We progress in the efforts to end impunity for attacks on the Syrian civilian population - 7 August 2015 [fr]
Adoption of resolution 2235 establishing a mechanism to identify perpetrators of chlorine attacks in Syria - Explanation of vote by Mr. Alexis Lamek, Deputy Representative of France to the United Nations, Chargé d’affaires a.i. - Security Council - 7 August 2015
I would like to thank the United States delegation for introducing today’s resolution 2235 (2015), establishing a Mechanism to investigate the use of chemical weapons in Syria.
The adoption of the resolution is important for several reasons. First, it enables the Security Council to find some unity on Syria during a conflict, the worst since the twenty-first century began, that has lasted more than four years. The Council could not remain silent in the face of the fact that despite two resolutions (2118 (2013) and 2209 (2015)) condemning them, hideously cruel chemical attacks continued to occur repeatedly in Syria in 2014 and 2015. Several investigations by the Organization for the Prohibition of Chemical Weapons (OPCW) in The Hague have confirmed cases of the use of chlorine gas in Syria, but without a mandate they could not identify the perpetrators of the attacks. But the investigations contained disturbing details about the systematic presence of helicopters during the attacks, and we know very well which party to the conflict is the only one with that kind of capacity. The Joint Investigative Mechanism we have set up today will enable us to authorize a neutral and independent body to establish who has been responsible for the chemical attacks in Syria in the past few years. It will work in close cooperation with the OPCW.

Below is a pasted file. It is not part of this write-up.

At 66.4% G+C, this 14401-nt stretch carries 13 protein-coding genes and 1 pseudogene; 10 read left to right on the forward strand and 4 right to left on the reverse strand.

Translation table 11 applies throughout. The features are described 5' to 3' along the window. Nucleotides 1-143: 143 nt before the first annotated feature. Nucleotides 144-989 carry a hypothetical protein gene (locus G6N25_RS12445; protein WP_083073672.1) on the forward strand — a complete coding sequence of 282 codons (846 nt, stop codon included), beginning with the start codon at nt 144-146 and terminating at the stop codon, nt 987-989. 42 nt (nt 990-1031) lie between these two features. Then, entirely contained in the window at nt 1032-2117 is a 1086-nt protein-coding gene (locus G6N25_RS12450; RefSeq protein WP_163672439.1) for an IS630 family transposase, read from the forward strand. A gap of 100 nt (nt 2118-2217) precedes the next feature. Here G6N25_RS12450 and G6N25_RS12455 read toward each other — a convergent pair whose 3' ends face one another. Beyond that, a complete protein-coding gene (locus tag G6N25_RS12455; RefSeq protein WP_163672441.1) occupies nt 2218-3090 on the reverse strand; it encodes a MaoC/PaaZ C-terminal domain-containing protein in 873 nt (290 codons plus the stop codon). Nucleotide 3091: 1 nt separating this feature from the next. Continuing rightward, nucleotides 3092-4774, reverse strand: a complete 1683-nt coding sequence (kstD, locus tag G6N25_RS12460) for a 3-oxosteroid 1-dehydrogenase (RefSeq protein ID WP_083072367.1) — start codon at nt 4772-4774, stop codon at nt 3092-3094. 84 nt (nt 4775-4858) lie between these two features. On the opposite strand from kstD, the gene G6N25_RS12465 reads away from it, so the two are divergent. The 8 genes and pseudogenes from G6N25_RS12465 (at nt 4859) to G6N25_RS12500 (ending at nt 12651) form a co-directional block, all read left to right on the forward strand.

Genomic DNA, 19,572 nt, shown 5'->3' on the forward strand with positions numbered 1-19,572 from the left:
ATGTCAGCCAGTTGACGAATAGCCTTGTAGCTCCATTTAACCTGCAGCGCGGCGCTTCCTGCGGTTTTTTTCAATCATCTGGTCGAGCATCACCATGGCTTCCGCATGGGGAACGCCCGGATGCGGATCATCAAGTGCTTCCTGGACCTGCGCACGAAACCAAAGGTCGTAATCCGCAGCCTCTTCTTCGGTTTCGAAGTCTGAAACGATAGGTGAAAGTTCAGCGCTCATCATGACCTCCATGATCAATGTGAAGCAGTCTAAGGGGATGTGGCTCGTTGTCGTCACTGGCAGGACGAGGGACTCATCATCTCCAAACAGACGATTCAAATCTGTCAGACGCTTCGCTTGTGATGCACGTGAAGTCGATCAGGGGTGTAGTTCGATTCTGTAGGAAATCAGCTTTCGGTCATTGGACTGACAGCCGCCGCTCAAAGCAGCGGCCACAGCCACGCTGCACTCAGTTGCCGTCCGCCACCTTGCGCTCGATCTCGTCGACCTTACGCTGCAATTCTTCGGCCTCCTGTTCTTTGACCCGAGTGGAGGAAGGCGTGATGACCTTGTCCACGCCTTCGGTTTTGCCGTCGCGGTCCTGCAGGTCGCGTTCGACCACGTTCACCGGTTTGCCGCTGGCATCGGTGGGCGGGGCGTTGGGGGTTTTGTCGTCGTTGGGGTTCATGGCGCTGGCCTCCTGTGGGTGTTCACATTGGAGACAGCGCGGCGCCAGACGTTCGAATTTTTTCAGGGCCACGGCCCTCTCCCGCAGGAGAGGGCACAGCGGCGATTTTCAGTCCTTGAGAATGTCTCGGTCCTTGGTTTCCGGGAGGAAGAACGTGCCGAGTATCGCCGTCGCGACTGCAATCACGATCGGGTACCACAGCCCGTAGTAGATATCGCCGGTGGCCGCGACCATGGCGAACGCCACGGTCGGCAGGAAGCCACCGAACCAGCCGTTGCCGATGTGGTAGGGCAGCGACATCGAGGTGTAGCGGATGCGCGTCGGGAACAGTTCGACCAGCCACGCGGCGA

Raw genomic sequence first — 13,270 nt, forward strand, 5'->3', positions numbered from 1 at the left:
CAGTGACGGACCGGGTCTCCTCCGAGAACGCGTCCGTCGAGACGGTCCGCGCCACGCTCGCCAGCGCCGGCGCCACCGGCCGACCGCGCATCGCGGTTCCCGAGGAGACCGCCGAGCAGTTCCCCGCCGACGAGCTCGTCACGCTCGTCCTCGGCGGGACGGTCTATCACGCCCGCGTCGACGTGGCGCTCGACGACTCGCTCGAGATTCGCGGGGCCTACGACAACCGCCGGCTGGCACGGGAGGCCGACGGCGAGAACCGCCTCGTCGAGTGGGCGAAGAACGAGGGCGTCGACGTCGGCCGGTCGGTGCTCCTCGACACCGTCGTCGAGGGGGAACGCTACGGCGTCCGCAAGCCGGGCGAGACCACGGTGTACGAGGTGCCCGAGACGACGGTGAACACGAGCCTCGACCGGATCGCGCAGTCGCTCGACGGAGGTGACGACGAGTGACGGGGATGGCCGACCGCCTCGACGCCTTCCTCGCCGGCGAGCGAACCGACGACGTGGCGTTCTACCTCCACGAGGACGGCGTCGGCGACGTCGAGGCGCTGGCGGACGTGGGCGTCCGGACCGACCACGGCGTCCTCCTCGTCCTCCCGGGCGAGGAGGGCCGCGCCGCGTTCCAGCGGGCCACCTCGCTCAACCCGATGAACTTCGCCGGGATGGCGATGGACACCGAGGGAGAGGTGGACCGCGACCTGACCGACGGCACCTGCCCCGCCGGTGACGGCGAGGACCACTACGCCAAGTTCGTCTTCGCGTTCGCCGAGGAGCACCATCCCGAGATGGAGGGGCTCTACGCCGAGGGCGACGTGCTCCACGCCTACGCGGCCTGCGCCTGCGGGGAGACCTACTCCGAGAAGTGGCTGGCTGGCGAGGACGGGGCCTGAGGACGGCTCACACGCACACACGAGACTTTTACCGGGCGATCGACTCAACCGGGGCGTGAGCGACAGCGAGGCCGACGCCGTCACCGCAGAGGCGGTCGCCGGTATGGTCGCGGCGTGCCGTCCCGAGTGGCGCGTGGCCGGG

Our vote for this Investigative Mechanism is also important because it marks progress in the efforts to end impunity for attacks on the Syrian civilian population. We will be able to identify the perpetrators of these particularly grave crimes. Without that fear of justice, the criminals in Syria who are using these inhumane weapons can rest easy in the certainty that they will not have to answer for their crimes. In April several doctors came to testify at an Arria Formula meeting of the Security Council. Their stories, and the images they showed at that time of children asphyxiated by chlorine, still haunt us. We all understood that we owed it to them and to those who gave us their testimonies to respond.
Finally, this vote is important because it sends a clear message of deterrence to all the parties to the Syrian conflict. These inhumane attacks must stop. The conflict has killed more than 230,000 people, most of them civilians. Beyond the chemical attacks, indiscriminate and disproportionate attacks on civilians have continued, such as those happening now in Zabadani, in violation of international humanitarian law and Council resolutions. It is crucial that we commit to ending the violence in Syria and resuming the dialogue and political process as soon as possible. In that regard, we are giving our full support to the ongoing efforts of the Special Envoy for Syria, Mr. Staffan de Mistura. For all those reasons France sponsored today’s resolution and voted in favour of it.